Sonny Scroggin

Phoenix Core Team Member (Bleacher Report)

Sonny Scroggin is a software craftsman with broad interests in the world of computing. He is a core team member of the Phoenix Framework and is working on various libraries within the Elixir ecosystem. You can find him presenting or teaching others about Elixir, Phoenix, and other tools and libraries in the local user groups in Nashville, TN and at conferences around the world.

Past conferences

Sonny Scroggin
Code BEAM STO 2018
30 May 2018
13.30 - 17.00

Introducing Phoenix


Phoenix is an Elixir framework for building scalable web applications with realtime connectivity across all your devices. Together, we’ll take a guided tour of the framework, going from the very basics, to building our own realtime applications. You’ll see the framework’s foundations, core components, and how to use Phoenix to write powerful web services.

We’ll start by exploring the foundations of the framework in Elixir’s Plug library, followed by the core components of Phoenix’s Router and Controller layers. Next, we’ll review the View layer and build an application together as we learn each concept. We’ll finish by using the PubSub layer to add realtime functionality to our application. Along the way, attendees will see how to apply advanced features like router pipelines and plug middelware and receive tips on how to structure a Phoenix application for real-world services.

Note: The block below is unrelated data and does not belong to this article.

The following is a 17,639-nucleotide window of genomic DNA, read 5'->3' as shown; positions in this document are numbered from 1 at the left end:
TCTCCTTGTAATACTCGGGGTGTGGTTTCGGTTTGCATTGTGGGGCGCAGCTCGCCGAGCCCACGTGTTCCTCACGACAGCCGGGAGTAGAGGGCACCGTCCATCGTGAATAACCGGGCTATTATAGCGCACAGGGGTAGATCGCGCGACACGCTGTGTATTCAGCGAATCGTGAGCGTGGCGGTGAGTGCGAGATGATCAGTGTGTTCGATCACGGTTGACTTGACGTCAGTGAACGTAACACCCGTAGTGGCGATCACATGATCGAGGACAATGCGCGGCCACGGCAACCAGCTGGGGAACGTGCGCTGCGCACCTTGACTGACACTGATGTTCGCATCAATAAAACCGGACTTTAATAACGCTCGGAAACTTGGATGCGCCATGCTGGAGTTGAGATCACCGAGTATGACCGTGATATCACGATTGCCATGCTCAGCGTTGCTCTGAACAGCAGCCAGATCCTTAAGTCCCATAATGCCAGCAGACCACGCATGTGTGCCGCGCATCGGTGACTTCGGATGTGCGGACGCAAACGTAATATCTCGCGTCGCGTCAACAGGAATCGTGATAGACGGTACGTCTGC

Sonny Scroggin
Code BEAM STO 2018
31 May 2018
16.25 - 17.10

Taking it to the metal

As it turns out, Erlang or Elixir aren't the fastest kid on the block. And while raw CPU speed matters little for most applications, there does exist a couple reasons you might want want to reach for tools that give you access to native power.

In this talk we will discuss Native Implemented Functions (NIFs) - Erlang's Foreign Function Interface (FFI).

NIFs are normally implemented in C and are considered dangerous. But we're going to explore writing safer NIFs in Rust - a new systems programming language developed by Mozilla, that focuses on memory safety.

We'll talk about the pitfalls with writing NIFs and how Rust can make this process easier and safer.


This talk is intended to show how to build performance-critical functionality in Erlang/Elixir with Rust. Because of the unique way the Erlang VM operates, there are many pitfalls you must be aware of when writing native code. This talk exposes these pitfalls and offers direction to those interesting in writing native code for the Erlang VM.